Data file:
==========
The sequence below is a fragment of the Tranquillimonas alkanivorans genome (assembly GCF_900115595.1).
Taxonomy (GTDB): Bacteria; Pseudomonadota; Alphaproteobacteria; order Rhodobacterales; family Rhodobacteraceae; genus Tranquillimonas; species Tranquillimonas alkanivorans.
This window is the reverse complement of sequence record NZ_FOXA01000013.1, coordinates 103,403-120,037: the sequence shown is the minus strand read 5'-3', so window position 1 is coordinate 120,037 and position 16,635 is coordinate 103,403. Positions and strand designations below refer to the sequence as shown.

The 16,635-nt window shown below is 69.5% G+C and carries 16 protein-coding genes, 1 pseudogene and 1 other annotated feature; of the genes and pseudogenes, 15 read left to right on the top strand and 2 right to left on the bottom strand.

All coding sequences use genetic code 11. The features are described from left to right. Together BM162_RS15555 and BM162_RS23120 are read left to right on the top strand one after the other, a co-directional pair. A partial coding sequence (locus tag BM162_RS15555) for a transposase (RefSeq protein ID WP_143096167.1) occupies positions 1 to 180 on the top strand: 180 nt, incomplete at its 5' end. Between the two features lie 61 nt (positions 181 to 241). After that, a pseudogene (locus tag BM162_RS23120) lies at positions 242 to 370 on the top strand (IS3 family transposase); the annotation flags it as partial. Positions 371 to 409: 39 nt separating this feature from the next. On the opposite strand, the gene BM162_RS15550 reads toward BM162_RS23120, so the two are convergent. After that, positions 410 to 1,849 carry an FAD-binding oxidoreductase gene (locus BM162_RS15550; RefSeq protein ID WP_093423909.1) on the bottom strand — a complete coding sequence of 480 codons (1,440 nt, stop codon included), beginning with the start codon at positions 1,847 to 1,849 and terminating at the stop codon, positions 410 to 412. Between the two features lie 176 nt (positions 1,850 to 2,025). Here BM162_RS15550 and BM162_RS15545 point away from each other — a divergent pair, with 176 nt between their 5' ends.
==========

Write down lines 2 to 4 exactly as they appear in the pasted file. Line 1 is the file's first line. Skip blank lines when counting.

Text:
Taxonomy (GTDB): Bacteria; Pseudomonadota; Alphaproteobacteria; order Rhodobacterales; family Rhodobacteraceae; genus Tranquillimonas; species Tranquillimonas alkanivorans.
This window is the reverse complement of sequence record NZ_FOXA01000013.1, coordinates 103,403-120,037: the sequence shown is the minus strand read 5'-3', so window position 1 is coordinate 120,037 and position 16,635 is coordinate 103,403. Positions and strand designations below refer to the sequence as shown.

The 16,635-nt window shown below is 69.5% G+C and carries 16 protein-coding genes, 1 pseudogene and 1 other annotated feature; of the genes and pseudogenes, 15 read left to right on the top strand and 2 right to left on the bottom strand.